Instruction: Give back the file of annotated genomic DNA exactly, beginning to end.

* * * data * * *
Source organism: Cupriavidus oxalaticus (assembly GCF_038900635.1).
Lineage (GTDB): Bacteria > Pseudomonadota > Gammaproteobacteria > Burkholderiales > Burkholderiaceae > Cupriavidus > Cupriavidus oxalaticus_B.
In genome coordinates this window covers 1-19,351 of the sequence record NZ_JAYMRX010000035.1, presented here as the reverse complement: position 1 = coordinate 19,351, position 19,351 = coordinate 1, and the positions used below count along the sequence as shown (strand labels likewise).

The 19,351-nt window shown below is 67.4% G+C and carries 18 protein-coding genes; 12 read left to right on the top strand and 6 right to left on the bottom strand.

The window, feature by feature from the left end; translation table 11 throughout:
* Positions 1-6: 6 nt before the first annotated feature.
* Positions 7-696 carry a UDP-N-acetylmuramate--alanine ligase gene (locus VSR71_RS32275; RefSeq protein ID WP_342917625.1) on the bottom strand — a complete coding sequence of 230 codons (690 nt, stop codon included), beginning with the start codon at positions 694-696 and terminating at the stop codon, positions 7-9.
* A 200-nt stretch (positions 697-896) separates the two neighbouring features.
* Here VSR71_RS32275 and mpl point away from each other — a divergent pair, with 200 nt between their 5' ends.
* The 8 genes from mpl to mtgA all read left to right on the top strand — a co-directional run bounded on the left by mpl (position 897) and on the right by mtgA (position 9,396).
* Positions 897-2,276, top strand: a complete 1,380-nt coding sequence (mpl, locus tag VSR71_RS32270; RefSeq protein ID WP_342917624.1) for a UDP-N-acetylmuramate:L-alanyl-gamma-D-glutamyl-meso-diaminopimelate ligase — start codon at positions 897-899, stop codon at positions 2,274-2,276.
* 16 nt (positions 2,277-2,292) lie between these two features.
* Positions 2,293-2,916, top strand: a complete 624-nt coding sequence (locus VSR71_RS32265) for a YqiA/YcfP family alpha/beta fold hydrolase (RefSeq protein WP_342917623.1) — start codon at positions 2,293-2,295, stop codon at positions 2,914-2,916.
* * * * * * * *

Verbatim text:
Source organism: Cupriavidus oxalaticus (assembly GCF_038900635.1).
Lineage (GTDB): Bacteria > Pseudomonadota > Gammaproteobacteria > Burkholderiales > Burkholderiaceae > Cupriavidus > Cupriavidus oxalaticus_B.
In genome coordinates this window covers 1-19,351 of the sequence record NZ_JAYMRX010000035.1, presented here as the reverse complement: position 1 = coordinate 19,351, position 19,351 = coordinate 1, and the positions used below count along the sequence as shown (strand labels likewise).

The 19,351-nt window shown below is 67.4% G+C and carries 18 protein-coding genes; 12 read left to right on the top strand and 6 right to left on the bottom strand.

The window, feature by feature from the left end; translation table 11 throughout:
* Positions 1-6: 6 nt before the first annotated feature.
* Positions 7-696 carry a UDP-N-acetylmuramate--alanine ligase gene (locus VSR71_RS32275; RefSeq protein ID WP_342917625.1) on the bottom strand — a complete coding sequence of 230 codons (690 nt, stop codon included), beginning with the start codon at positions 694-696 and terminating at the stop codon, positions 7-9.
* A 200-nt stretch (positions 697-896) separates the two neighbouring features.
* Here VSR71_RS32275 and mpl point away from each other — a divergent pair, with 200 nt between their 5' ends.
* The 8 genes from mpl to mtgA all read left to right on the top strand — a co-directional run bounded on the left by mpl (position 897) and on the right by mtgA (position 9,396).
* Positions 897-2,276, top strand: a complete 1,380-nt coding sequence (mpl, locus tag VSR71_RS32270; RefSeq protein ID WP_342917624.1) for a UDP-N-acetylmuramate:L-alanyl-gamma-D-glutamyl-meso-diaminopimelate ligase — start codon at positions 897-899, stop codon at positions 2,274-2,276.
* 16 nt (positions 2,277-2,292) lie between these two features.
* Positions 2,293-2,916, top strand: a complete 624-nt coding sequence (locus VSR71_RS32265) for a YqiA/YcfP family alpha/beta fold hydrolase (RefSeq protein WP_342917623.1) — start codon at positions 2,293-2,295, stop codon at positions 2,914-2,916.